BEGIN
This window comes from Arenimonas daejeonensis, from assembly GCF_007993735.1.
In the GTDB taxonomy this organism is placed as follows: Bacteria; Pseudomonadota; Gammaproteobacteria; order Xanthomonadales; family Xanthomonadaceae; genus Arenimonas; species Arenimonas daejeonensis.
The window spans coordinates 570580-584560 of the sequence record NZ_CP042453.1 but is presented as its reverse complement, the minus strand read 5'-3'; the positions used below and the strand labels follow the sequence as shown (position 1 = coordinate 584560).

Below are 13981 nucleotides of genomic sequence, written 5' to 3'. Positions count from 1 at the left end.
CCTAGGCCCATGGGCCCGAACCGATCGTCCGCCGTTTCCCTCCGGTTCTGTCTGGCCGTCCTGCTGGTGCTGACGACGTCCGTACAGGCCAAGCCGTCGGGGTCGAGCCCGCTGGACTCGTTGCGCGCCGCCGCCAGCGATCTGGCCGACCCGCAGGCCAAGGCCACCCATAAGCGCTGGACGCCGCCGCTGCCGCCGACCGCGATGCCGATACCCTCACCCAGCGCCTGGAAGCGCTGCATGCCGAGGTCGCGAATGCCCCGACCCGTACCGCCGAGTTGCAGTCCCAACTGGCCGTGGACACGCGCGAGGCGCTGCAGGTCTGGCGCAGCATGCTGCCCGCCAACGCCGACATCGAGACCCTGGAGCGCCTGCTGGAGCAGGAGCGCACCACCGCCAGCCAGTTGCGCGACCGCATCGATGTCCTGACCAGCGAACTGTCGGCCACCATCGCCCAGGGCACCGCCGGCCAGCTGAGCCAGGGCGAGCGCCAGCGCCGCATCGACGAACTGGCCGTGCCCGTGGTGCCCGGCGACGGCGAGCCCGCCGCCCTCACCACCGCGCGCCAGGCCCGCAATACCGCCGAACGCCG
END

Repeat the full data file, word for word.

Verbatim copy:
This window comes from Arenimonas daejeonensis, from assembly GCF_007993735.1.
In the GTDB taxonomy this organism is placed as follows: Bacteria; Pseudomonadota; Gammaproteobacteria; order Xanthomonadales; family Xanthomonadaceae; genus Arenimonas; species Arenimonas daejeonensis.
The window spans coordinates 570580-584560 of the sequence record NZ_CP042453.1 but is presented as its reverse complement, the minus strand read 5'-3'; the positions used below and the strand labels follow the sequence as shown (position 1 = coordinate 584560).

Below are 13981 nucleotides of genomic sequence, written 5' to 3'. Positions count from 1 at the left end.
CCTAGGCCCATGGGCCCGAACCGATCGTCCGCCGTTTCCCTCCGGTTCTGTCTGGCCGTCCTGCTGGTGCTGACGACGTCCGTACAGGCCAAGCCGTCGGGGTCGAGCCCGCTGGACTCGTTGCGCGCCGCCGCCAGCGATCTGGCCGACCCGCAGGCCAAGGCCACCCATAAGCGCTGGACGCCGCCGCTGCCGCCGACCGCGATGCCGATACCCTCACCCAGCGCCTGGAAGCGCTGCATGCCGAGGTCGCGAATGCCCCGACCCGTACCGCCGAGTTGCAGTCCCAACTGGCCGTGGACACGCGCGAGGCGCTGCAGGTCTGGCGCAGCATGCTGCCCGCCAACGCCGACATCGAGACCCTGGAGCGCCTGCTGGAGCAGGAGCGCACCACCGCCAGCCAGTTGCGCGACCGCATCGATGTCCTGACCAGCGAACTGTCGGCCACCATCGCCCAGGGCACCGCCGGCCAGCTGAGCCAGGGCGAGCGCCAGCGCCGCATCGACGAACTGGCCGTGCCCGTGGTGCCCGGCGACGGCGAGCCCGCCGCCCTCACCACCGCGCGCCAGGCCCGCAATACCGCCGAACGCCG